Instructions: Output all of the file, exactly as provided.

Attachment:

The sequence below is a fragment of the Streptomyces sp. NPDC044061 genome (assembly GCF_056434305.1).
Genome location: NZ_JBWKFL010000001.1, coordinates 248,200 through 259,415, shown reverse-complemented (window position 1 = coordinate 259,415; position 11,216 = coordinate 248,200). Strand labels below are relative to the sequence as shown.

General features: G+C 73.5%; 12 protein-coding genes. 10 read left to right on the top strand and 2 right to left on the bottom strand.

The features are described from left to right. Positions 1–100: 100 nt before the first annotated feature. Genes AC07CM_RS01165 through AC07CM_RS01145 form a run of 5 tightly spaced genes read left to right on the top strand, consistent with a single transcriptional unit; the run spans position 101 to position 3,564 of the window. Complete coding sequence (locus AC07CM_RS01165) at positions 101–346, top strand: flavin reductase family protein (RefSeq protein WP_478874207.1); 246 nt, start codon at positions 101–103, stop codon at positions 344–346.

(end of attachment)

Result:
The sequence below is a fragment of the Streptomyces sp. NPDC044061 genome (assembly GCF_056434305.1).
Genome location: NZ_JBWKFL010000001.1, coordinates 248,200 through 259,415, shown reverse-complemented (window position 1 = coordinate 259,415; position 11,216 = coordinate 248,200). Strand labels below are relative to the sequence as shown.

General features: G+C 73.5%; 12 protein-coding genes. 10 read left to right on the top strand and 2 right to left on the bottom strand.

The features are described from left to right. Positions 1–100: 100 nt before the first annotated feature. Genes AC07CM_RS01165 through AC07CM_RS01145 form a run of 5 tightly spaced genes read left to right on the top strand, consistent with a single transcriptional unit; the run spans position 101 to position 3,564 of the window. Complete coding sequence (locus AC07CM_RS01165) at positions 101–346, top strand: flavin reductase family protein (RefSeq protein WP_478874207.1); 246 nt, start codon at positions 101–103, stop codon at positions 344–346.